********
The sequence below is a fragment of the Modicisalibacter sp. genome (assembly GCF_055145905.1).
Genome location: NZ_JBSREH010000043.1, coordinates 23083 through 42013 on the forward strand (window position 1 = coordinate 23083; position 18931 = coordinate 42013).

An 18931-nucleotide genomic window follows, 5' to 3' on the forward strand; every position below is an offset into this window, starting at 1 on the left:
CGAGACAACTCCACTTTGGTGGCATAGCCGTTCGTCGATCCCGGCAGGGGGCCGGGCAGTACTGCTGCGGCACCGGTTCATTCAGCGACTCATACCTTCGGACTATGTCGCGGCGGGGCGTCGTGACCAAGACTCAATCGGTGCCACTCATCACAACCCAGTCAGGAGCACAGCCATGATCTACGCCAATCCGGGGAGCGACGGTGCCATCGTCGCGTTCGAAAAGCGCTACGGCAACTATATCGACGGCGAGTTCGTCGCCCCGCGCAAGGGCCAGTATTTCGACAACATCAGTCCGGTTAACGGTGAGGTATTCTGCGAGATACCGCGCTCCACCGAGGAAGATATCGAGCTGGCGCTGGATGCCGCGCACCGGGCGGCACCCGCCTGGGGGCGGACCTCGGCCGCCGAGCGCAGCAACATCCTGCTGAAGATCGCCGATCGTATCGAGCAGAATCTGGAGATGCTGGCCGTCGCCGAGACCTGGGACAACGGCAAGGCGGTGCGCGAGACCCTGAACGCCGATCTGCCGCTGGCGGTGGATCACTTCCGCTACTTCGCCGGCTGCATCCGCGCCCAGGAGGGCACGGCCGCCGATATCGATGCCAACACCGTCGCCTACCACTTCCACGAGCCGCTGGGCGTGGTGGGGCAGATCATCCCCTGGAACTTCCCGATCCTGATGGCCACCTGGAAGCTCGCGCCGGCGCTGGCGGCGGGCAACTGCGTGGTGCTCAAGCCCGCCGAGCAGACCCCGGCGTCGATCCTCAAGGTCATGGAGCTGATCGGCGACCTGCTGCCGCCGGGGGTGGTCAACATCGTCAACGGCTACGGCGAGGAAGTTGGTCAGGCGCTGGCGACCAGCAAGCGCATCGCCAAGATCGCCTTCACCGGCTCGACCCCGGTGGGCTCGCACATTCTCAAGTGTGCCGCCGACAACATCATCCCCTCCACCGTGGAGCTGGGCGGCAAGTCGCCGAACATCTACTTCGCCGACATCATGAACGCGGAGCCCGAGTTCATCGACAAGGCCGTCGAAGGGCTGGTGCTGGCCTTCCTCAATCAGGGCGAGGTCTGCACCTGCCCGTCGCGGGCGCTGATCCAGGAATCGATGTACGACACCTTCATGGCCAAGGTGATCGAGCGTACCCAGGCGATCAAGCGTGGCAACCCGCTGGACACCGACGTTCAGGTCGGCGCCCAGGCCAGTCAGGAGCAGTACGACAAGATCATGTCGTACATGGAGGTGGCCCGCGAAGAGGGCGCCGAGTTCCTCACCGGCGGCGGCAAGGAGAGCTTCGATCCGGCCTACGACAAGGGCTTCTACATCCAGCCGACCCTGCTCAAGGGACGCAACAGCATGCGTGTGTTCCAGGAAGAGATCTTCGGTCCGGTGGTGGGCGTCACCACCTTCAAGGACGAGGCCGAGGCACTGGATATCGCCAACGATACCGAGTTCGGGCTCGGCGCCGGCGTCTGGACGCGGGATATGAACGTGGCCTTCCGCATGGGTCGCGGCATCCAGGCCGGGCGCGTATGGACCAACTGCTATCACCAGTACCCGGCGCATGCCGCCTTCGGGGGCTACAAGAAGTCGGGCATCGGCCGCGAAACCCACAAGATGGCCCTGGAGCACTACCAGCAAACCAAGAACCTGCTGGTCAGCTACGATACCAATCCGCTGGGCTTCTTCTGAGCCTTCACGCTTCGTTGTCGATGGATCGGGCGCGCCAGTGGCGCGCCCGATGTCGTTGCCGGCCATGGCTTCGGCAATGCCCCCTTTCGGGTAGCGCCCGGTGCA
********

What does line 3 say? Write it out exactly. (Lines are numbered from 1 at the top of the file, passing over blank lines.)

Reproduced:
An 18931-nucleotide genomic window follows, 5' to 3' on the forward strand; every position below is an offset into this window, starting at 1 on the left: